Conference Coverage

Nonsurgical biomarkers show potential in chronic endometriosis


 

EXPERT ANALYSIS FROM 2016 ASRM

Certain nonsurgical biomarkers appear to accurately identify chronic endometriosis, and might soon spare patients from years of misdiagnosis and the costs and burden of diagnostic surgery, according to experts at the annual meeting of the American Society for Reproductive Medicine.

Most notably, expression levels of three microRNAs, 125-b-5p, 451a, and 3613-5p, correctly distinguished patients with chronic endometriosis from healthy controls, said Hugh S. Taylor, MD, of Yale University in New Haven, Conn.

Dr. Hugh S. Taylor

Dr. Hugh S. Taylor

“These are pristine controls, versus women with significant endometriosis,” he said. “In the real world, we might not see such significant discrimination. But based on our follow-up work so far, this is holding up remarkably well.”

Chronic endometriosis affects about 10% of women and up to half of those with infertility, Dr. Taylor noted. The disease costs the United States at least $22 billion annually and is the second most-common reason for hysterectomy (Reprod Sci. 2009 Apr;16[4]:335-46). Its complexity means that patients face many barriers to diagnosis, particularly young women, who are often told they have “routine” menstrual pain, Dr. Taylor said.

Patients may go up to 12 years and see five or more physicians before they are diagnosed. Clinicians tend to rely on surgical diagnosis, but “there is a reluctance to perform surgery unless there is severe disease,” he added. “The lack of nonsurgical biomarkers contributes significantly to delays in diagnosis and timely intervention.”

These concerns prompted Dr. Taylor and his associates to study microRNAs – the short, noncoding, functional RNAs that promote messenger RNA breakdown or repress its translation. MicroRNA expression varies by tissue type and disease status, and occurs in a variety of body fluids, giving them real potential as nonsurgical biomarkers, Dr. Taylor said. To examine their role in endometriosis, he and his associates performed microarray profiling and confirmatory quantitative real-time polymerase chain reaction testing of serum samples from 24 women with chronic endometriosis and 24 healthy women who served as controls (Fertil Steril. 2016 Aug;106[2]:402-9).

MicroRNA 125b-5p was upregulated the most in endometriosis patients and distinguished patients from controls with a “giant” area under the receiver operating characteristic curve value of 0.974, Dr. Taylor said. Remarkably, this value rose to 1 – meaning that sensitivity and specificity both were 100% – when the researchers added another upregulated microRNA (451a) and a downregulated microRNA (3613-5p) to the model. More work is underway to understand how a test for these microRNAs would perform in larger populations, Dr. Taylor said.

MicroRNAs also are likely to play functional roles in chronic endometriosis and may mediate treatment response, he noted. For example, the microRNA 125b-5p, which is upregulated in endometriosis, increases the expression of inflammatory cytokines and tumor necrosis factor alpha in macrophages, and the aromatase inhibitor letrozole, which reduces pelvic pain in the disease, increases the expression of let-7 microRNAs, with corresponding decreases in the migration of endometrial cells (Fertil Steril. 2016 Sep 1;106[3]:673-80). “Maybe these microRNAs are changing metabolism. Maybe they are changing immune cell activity,” Dr. Taylor said. “I think they are doing a lot more than sitting around waiting for us to discover them.”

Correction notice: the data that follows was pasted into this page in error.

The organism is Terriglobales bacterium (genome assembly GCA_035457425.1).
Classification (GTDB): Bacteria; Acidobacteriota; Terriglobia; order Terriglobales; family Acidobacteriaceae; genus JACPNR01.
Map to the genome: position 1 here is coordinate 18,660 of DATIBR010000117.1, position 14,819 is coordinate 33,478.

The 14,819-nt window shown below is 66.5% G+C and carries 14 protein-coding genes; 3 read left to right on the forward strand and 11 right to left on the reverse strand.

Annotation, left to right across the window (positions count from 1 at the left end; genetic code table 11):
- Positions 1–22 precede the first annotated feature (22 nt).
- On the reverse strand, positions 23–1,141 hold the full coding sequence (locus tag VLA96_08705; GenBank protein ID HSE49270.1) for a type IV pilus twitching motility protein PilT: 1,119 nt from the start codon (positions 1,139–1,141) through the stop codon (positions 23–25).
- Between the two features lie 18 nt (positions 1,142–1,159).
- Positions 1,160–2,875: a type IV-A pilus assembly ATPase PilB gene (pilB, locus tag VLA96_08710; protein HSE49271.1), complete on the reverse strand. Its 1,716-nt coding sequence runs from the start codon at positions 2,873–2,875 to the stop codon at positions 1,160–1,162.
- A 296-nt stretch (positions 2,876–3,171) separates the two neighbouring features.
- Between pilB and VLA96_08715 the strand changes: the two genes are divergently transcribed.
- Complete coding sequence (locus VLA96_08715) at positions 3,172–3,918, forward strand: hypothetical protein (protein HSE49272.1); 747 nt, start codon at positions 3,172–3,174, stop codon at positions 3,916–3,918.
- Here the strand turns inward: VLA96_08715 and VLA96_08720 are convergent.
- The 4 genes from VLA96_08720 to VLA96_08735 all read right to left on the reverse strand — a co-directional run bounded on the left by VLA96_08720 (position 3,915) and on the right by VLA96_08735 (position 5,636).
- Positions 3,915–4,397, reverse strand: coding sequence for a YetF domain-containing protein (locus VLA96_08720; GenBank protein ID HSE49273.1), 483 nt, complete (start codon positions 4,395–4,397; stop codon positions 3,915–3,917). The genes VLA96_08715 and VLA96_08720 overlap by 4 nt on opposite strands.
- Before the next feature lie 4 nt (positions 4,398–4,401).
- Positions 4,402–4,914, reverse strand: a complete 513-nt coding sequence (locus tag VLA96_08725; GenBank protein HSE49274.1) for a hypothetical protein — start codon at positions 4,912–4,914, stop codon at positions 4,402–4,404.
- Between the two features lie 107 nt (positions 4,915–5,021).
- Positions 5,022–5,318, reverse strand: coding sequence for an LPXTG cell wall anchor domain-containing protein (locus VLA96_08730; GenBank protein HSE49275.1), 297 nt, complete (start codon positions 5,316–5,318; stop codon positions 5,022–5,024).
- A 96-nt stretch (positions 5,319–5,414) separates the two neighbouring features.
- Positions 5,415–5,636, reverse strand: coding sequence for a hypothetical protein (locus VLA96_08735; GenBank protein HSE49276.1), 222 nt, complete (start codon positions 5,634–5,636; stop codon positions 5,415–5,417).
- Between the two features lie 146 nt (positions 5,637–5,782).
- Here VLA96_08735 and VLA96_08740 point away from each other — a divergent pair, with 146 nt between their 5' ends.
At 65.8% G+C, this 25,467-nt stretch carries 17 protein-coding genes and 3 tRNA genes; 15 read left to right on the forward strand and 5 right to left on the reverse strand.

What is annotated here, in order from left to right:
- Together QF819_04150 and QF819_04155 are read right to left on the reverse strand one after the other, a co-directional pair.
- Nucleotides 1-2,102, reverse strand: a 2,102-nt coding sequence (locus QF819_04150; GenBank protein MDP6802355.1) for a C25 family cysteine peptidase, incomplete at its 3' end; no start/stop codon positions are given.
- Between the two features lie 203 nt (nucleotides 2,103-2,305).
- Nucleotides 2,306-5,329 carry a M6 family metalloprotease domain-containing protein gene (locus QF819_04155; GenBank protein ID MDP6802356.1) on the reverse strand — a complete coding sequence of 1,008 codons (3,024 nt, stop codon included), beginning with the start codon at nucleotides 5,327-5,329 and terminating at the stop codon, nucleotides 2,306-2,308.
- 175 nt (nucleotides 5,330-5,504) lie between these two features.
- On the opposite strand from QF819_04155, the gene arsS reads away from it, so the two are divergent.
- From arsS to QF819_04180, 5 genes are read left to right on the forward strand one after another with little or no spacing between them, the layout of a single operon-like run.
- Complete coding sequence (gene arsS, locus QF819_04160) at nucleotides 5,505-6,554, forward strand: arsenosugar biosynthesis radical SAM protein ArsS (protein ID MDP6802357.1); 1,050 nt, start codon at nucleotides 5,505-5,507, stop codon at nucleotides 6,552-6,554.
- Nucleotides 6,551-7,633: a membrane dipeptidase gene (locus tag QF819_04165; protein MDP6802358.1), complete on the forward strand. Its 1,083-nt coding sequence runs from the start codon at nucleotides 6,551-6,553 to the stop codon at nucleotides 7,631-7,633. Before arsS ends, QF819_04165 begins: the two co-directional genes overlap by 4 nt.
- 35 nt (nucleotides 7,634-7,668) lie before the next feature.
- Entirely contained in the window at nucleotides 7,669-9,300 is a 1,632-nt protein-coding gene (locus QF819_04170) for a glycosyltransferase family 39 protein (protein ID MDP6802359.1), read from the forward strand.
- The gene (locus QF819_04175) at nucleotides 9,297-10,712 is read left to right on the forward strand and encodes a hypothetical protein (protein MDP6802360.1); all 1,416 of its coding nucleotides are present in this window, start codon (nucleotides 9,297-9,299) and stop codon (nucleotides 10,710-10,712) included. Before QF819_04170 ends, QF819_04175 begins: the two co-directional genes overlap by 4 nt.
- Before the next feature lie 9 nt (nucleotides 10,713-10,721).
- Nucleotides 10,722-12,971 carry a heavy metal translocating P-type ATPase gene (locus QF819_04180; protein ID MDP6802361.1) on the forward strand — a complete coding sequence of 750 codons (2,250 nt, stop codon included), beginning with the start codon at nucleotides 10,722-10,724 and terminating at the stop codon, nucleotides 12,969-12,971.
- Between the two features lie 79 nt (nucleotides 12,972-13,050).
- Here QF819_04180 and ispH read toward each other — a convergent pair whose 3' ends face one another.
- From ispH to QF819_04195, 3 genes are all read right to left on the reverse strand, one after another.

None of the 24 patients with endometriosis in his study had taken oral contraceptives in the 3 months prior to serum sampling, Dr. Taylor noted. “We need to look at oral contraception as a potential confounder,” he acknowledged. “If something is independent of the menstrual cycle phase, that is much better than a marker that is dependent on cycle phase.”

Menstrual cycle phase and oral contraceptives are just two of many potential confounders of biomarkers in chronic endometriosis, according to Linda Giudice, MD, PhD, of the University of California, San Francisco. Disease severity, as well as the type, number, and location of lesions and the presence or absence of coexisting inflammatory disorders all can potentially affect the sensitivity and specificity of a marker, she said. Consequently, “there is no single biomarker for chronic endometriosis,” but there are several candidates besides microRNAs, she added. For example, studies show that menstrual blood is readily distinguishable from peripheral blood, and closely resembles the immune environment of the uterus. Another study found that urinary peptides distinguished patients with moderate to severe endometriosis from healthy controls, and mild disease from severe disease, with sensitivities and specificities ranging from 72% to 88% (Fertil Steril. 2011 Mar 15;95[4]:1261-6).

Other potential sources of diagnostic tests include the endometrial proteome, transcriptome, and methylome, as well as endometrial stem cells, Dr. Giudice said. But for now, surgical diagnosis remains the gold standard, and the World Endometriosis Research Foundation is working to homogenize recording of surgical phenotypic information and laparoscopic specimens to improve data quality, she added.

Dr. Taylor did not report funding sources. He disclosed financial ties to Pfizer, OvaScience AbbVie, Bayer, and Euroscreen. Dr. Giudice acknowledged support from the National Institutes of Health and the UCSF NIH Human Endometrial Tissue and DNA Bank. She disclosed ties to Merck, Pfizer, NextGen Jane, AbbVie, and Juniper Pharmaceuticals.

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